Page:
Further to the left is another painting that goes beyond this concept. It presents a closeup of two players in an orchestra, using very little color, and reducing one of those players, a bassist, into a hulking foreground element (the painting is shown at left). Here, Degas has achieved his goal of making us hear the music - because, not only is the bassoon player puffing mightily away, he is surrounded by marks that, while ostensibly representing the shadowy figures of the other players and their instruments, also describe great sonic waves radiating out from the bassoonist. At last, Degas has depicted frequencies.

There are many other works to be appreciated in this exhibition, including Japanese-inspired fan paintings from the collection of the Musee D'Orsay, a series of 20 state-of-the-art reproductions from 1897, and one of the Hyde's own jewels, a fetching pastel of two dancers that displays all of Degas' graphic mastery in one little pair of red tights (seen below).

There are also innovations that speak to the Hyde's serious efforts at survival - labels naming sponsors of individual works (a fresh concept to me, and one that obviously succeeded, as most of the pieces have one); a new glass exit door that leads visitors right from the gallery into the gift shop; musical programming tie-ins at various venues; and, lest I forget to mention it, the museum's first-ever admission fee (a fair $10).

It all bodes well for the little upstate house museum that could - the place was crowded for a Tuesday, just days after the show opened with a Friday preview, and the excitement was palpable in the air. Congratulations to curator Erin Budis Coe and all the museum's staffers for a years-long job exceedingly well done.


Roger Owen Green said...

I wonder if you saw Thomas Chambers at the Hyde this spring. For some reason, didn't particularly like it. Would rather have seen the collection you saw.

david brickman said...

Roger - I did not see that show, so I can't compare, but will take your word for it - hope you find time to see Degas. -db

Gary Arseneau said...

Mr. Brickman:

The Degas & Music exhibition contains at least one "bronze" predating Degas' death (d 1917) from the Hyde Collection's own collection.

The only problem is Degas never cast in bronze.

Additionally, there are other so-called bronzes borrowed from other collections in this Degas & Music exhibition.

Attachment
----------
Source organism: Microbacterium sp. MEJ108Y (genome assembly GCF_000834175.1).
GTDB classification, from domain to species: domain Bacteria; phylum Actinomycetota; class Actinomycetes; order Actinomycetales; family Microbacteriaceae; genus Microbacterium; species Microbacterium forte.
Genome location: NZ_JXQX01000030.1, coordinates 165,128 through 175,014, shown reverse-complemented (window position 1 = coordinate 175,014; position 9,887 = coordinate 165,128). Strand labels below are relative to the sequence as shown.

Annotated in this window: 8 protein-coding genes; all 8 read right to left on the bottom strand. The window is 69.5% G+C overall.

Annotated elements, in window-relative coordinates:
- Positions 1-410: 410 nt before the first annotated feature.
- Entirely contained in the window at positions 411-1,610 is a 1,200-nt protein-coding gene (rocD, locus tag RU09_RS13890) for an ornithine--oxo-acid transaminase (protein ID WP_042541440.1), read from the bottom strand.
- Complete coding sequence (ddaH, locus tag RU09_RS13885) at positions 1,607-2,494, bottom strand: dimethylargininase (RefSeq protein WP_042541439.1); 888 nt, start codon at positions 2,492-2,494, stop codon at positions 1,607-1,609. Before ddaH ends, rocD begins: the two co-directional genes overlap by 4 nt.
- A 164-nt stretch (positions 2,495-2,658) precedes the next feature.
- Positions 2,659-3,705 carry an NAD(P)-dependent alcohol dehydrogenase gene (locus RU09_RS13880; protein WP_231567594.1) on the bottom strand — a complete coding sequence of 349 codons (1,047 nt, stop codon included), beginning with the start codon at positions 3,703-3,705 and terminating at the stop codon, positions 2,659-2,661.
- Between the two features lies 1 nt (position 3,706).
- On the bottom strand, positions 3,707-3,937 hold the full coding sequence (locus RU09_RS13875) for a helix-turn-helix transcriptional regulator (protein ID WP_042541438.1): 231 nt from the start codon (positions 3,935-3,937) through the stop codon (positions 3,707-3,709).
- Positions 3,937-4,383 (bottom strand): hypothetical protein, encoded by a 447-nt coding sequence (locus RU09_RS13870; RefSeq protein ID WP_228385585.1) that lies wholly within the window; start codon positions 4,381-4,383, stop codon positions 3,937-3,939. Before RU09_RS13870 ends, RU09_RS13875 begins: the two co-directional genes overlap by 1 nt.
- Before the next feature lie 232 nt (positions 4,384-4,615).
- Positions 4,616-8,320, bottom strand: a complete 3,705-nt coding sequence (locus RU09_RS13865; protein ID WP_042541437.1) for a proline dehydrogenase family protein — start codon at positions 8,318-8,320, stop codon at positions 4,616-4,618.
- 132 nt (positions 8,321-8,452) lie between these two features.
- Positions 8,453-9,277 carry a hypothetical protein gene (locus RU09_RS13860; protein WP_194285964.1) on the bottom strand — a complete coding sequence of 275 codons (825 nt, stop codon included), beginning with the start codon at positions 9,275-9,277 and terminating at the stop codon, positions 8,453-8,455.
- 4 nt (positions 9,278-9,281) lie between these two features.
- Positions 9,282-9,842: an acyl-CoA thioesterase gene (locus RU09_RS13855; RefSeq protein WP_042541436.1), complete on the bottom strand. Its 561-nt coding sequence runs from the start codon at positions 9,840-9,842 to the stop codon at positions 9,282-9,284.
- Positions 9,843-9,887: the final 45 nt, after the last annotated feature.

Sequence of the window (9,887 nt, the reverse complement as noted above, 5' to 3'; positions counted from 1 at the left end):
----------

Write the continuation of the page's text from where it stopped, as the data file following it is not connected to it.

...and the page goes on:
The Hyde Collection is a member of the Association of Art Museum Director and as a member endorse the ethical guidelines from the College Art Association of sculptural reproductions, which in part state: "any transfer into new material unless specifically condoned by the artist, is to be considered counterfeit and should not be exhibited or displayed as a work of art.

Degas was dead when all 2nd to 3rd generation-removed forgeries, attributed to him, were cast into bronze with counterfeit -Degas- signature inscribed.

As I'm sure you know, the dead don't sculpt, much less sign anything.

So, why are these member museums violating their own endorsed ethical guidelines?

I look forward to your reply.


Gary Arseneau
artist, creator of original lithographs & scholar
Fernandina Beach, Florida

david brickman said...

To my readers: I do not endorse the above comment, having insufficient time or expertise to determine its validity. However, I have allowed it to remain on the blog in the interest of free speech. It isn't the first time I have seen this writer's point of view expressed in the local media regarding the issue of post-mortem bronzes. Any experts out there would be most welcome to post useful information on the issue here. Thanks! - db

Gary Arseneau said...

August 26, 2009

Dear Mr. Brickman:

To learn more about the contentious issues of authenticity with posthumous forgeries falsely attributed to Edgar Degas, link to:

One more note of interest, Edgar Degas never signed his original mixed-media sculptures when alive and yet all the bronzes, which are posthumous, are inscribed "Degas."

How'd he do that?

Gary Arseneau
artist, creator of original lithographs & scholar
Fernandina Beach, Florida